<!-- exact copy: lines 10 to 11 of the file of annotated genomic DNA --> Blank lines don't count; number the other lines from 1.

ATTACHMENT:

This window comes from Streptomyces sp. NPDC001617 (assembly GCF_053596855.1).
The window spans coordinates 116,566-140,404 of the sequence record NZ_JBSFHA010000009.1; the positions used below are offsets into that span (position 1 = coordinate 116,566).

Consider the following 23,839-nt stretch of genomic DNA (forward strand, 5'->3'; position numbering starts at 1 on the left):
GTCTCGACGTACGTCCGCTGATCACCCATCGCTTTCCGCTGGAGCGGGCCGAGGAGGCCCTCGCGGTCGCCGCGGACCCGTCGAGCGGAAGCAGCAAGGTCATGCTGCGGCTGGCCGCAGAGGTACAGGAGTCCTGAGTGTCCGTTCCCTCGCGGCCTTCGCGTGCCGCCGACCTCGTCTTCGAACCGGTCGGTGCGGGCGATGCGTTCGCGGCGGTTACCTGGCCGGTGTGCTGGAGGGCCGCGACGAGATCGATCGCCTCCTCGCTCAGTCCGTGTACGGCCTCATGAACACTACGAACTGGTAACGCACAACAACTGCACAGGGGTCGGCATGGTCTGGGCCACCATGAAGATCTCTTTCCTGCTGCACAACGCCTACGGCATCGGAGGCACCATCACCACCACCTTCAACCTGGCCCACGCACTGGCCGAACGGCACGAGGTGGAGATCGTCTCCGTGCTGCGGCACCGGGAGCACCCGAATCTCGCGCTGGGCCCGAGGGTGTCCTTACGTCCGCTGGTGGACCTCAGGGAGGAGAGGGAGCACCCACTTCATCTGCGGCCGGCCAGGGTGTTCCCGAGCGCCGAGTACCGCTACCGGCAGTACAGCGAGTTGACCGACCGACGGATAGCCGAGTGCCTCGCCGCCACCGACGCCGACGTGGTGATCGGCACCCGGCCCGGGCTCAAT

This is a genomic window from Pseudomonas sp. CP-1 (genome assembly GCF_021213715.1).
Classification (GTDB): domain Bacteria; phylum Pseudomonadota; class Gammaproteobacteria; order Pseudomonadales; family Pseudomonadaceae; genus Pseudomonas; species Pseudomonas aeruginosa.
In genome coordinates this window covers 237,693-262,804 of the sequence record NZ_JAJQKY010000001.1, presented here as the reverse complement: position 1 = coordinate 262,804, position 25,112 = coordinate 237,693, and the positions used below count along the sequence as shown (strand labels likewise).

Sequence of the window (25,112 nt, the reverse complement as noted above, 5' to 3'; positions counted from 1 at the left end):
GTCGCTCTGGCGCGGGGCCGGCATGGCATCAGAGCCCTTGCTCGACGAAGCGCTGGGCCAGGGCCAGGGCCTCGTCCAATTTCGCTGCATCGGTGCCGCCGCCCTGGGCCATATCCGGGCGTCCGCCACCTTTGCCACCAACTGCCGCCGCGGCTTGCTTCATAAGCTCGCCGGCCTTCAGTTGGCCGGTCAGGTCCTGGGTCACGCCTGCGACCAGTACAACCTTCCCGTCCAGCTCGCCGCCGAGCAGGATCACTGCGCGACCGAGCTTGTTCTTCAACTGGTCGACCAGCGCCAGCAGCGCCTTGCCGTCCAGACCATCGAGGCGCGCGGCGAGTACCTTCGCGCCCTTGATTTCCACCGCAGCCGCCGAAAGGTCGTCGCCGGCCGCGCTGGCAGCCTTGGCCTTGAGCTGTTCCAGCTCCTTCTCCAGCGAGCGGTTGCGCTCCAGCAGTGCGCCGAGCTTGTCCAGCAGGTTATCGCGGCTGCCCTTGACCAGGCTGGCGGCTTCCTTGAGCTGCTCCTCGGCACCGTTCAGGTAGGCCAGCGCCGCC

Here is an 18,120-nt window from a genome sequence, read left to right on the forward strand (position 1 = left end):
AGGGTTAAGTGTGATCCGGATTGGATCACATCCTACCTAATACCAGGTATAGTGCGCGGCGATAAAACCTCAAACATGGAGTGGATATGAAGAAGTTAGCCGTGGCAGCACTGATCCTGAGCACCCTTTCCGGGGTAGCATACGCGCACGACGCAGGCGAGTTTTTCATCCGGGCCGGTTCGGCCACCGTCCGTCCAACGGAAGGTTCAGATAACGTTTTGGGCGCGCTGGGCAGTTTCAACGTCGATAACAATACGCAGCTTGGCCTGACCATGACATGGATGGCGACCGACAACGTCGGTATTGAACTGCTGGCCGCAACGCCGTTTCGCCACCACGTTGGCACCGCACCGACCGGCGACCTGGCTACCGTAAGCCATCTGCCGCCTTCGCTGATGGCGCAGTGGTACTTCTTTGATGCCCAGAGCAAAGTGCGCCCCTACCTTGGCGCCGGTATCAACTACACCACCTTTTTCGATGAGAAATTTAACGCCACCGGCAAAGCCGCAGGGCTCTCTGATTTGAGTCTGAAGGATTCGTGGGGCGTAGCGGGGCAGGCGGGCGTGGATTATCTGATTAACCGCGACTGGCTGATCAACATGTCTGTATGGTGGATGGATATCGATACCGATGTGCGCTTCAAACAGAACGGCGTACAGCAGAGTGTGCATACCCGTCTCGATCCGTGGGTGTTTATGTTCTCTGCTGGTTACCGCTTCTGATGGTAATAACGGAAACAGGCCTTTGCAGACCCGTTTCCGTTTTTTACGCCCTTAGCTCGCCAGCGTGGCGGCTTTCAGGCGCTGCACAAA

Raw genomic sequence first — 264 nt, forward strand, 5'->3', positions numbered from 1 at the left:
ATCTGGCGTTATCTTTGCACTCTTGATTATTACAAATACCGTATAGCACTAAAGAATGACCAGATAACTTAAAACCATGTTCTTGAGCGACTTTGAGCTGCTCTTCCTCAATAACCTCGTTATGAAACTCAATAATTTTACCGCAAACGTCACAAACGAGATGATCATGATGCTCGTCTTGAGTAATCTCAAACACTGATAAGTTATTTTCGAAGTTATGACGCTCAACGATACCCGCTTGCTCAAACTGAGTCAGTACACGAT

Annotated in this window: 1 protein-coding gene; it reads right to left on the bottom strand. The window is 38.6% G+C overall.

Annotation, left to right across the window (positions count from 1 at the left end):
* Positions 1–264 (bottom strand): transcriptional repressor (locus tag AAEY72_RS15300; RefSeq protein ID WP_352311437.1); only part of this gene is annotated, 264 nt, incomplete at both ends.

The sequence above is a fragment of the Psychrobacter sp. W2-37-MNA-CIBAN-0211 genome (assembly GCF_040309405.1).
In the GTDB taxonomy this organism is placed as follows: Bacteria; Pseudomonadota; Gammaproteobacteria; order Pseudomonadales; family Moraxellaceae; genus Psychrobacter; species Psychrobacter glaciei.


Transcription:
Here is an 18,120-nt window from a genome sequence, read left to right on the forward strand (position 1 = left end):
AGGGTTAAGTGTGATCCGGATTGGATCACATCCTACCTAATACCAGGTATAGTGCGCGGCGATAAAACCTCAAACATGGAGTGGATATGAAGAAGTTAGCCGTGGCAGCACTGATCCTGAGCACCCTTTCCGGGGTAGCATACGCGCACGACGCAGGCGAGTTTTTCATCCGGGCCGGTTCGGCCACCGTCCGTCCAACGGAAGGTTCAGATAACGTTTTGGGCGCGCTGGGCAGTTTCAACGTCGATAACAATACGCAGCTTGGCCTGACCATGACATGGATGGCGACCGACAACGTCGGTATTGAACTGCTGGCCGCAACGCCGTTTCGCCACCACGTTGGCACCGCACCGACCGGCGACCTGGCTACCGTAAGCCATCTGCCGCCTTCGCTGATGGCGCAGTGGTACTTCTTTGATGCCCAGAGCAAAGTGCGCCCCTACCTTGGCGCCGGTATCAACTACACCACCTTTTTCGATGAGAAATTTAACGCCACCGGCAAAGCCGCAGGGCTCTCTGATTTGAGTCTGAAGGATTCGTGGGGCGTAGCGGGGCAGGCGGGCGTGGATTATCTGATTAACCGCGACTGGCTGATCAACATGTCTGTATGGTGGATGGATATCGATACCGATGTGCGCTTCAAACAGAACGGCGTACAGCAGAGTGTGCATACCCGTCTCGATCCGTGGGTGTTTATGTTCTCTGCTGGTTACCGCTTCTGATGGTAATAACGGAAACAGGCCTTTGCAGACCCGTTTCCGTTTTTTACGCCCTTAGCTCGCCAGCGTGGCGGCTTTCAGGCGCTGCACAAA